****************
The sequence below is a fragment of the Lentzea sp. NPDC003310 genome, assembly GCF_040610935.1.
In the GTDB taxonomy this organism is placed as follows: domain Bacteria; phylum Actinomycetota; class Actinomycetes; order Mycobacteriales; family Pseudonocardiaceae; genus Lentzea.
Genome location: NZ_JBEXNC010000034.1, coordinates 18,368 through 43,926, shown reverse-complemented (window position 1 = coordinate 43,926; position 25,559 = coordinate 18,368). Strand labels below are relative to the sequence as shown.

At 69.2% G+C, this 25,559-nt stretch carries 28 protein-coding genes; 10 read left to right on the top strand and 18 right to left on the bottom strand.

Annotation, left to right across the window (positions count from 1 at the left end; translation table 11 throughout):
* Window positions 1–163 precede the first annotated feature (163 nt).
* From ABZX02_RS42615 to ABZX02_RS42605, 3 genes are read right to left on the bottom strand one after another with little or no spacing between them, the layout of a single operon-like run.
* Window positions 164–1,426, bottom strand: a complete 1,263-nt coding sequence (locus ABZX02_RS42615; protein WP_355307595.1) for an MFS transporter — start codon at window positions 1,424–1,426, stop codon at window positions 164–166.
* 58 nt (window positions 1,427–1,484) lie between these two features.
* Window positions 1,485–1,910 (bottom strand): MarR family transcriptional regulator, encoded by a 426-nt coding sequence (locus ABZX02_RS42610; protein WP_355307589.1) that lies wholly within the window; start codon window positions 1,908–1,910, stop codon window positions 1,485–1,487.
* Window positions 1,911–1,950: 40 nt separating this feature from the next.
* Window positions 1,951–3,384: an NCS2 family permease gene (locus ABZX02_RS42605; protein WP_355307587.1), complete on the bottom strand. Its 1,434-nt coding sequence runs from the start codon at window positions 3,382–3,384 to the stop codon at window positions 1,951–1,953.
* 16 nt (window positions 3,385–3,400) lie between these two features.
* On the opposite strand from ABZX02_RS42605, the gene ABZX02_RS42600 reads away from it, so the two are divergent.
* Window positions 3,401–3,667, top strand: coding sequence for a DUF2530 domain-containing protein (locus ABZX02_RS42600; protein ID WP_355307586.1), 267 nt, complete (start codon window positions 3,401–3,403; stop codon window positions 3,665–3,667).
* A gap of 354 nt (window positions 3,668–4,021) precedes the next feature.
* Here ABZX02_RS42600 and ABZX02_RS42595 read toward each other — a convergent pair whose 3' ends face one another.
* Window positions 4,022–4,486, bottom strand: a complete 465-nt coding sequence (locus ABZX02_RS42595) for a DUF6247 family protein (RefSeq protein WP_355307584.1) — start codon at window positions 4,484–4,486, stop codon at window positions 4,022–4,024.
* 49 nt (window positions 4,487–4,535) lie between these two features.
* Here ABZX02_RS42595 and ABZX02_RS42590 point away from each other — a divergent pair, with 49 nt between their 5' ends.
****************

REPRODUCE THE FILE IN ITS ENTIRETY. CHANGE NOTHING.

The sequence below is a fragment of the Lentzea sp. NPDC003310 genome, assembly GCF_040610935.1.
In the GTDB taxonomy this organism is placed as follows: domain Bacteria; phylum Actinomycetota; class Actinomycetes; order Mycobacteriales; family Pseudonocardiaceae; genus Lentzea.
Genome location: NZ_JBEXNC010000034.1, coordinates 18,368 through 43,926, shown reverse-complemented (window position 1 = coordinate 43,926; position 25,559 = coordinate 18,368). Strand labels below are relative to the sequence as shown.

At 69.2% G+C, this 25,559-nt stretch carries 28 protein-coding genes; 10 read left to right on the top strand and 18 right to left on the bottom strand.

Annotation, left to right across the window (positions count from 1 at the left end; translation table 11 throughout):
* Window positions 1–163 precede the first annotated feature (163 nt).
* From ABZX02_RS42615 to ABZX02_RS42605, 3 genes are read right to left on the bottom strand one after another with little or no spacing between them, the layout of a single operon-like run.
* Window positions 164–1,426, bottom strand: a complete 1,263-nt coding sequence (locus ABZX02_RS42615; protein WP_355307595.1) for an MFS transporter — start codon at window positions 1,424–1,426, stop codon at window positions 164–166.
* 58 nt (window positions 1,427–1,484) lie between these two features.
* Window positions 1,485–1,910 (bottom strand): MarR family transcriptional regulator, encoded by a 426-nt coding sequence (locus ABZX02_RS42610; protein WP_355307589.1) that lies wholly within the window; start codon window positions 1,908–1,910, stop codon window positions 1,485–1,487.
* Window positions 1,911–1,950: 40 nt separating this feature from the next.
* Window positions 1,951–3,384: an NCS2 family permease gene (locus ABZX02_RS42605; protein WP_355307587.1), complete on the bottom strand. Its 1,434-nt coding sequence runs from the start codon at window positions 3,382–3,384 to the stop codon at window positions 1,951–1,953.
* 16 nt (window positions 3,385–3,400) lie between these two features.
* On the opposite strand from ABZX02_RS42605, the gene ABZX02_RS42600 reads away from it, so the two are divergent.
* Window positions 3,401–3,667, top strand: coding sequence for a DUF2530 domain-containing protein (locus ABZX02_RS42600; protein ID WP_355307586.1), 267 nt, complete (start codon window positions 3,401–3,403; stop codon window positions 3,665–3,667).
* A gap of 354 nt (window positions 3,668–4,021) precedes the next feature.
* Here ABZX02_RS42600 and ABZX02_RS42595 read toward each other — a convergent pair whose 3' ends face one another.
* Window positions 4,022–4,486, bottom strand: a complete 465-nt coding sequence (locus ABZX02_RS42595) for a DUF6247 family protein (RefSeq protein WP_355307584.1) — start codon at window positions 4,484–4,486, stop codon at window positions 4,022–4,024.
* 49 nt (window positions 4,487–4,535) lie between these two features.
* Here ABZX02_RS42595 and ABZX02_RS42590 point away from each other — a divergent pair, with 49 nt between their 5' ends.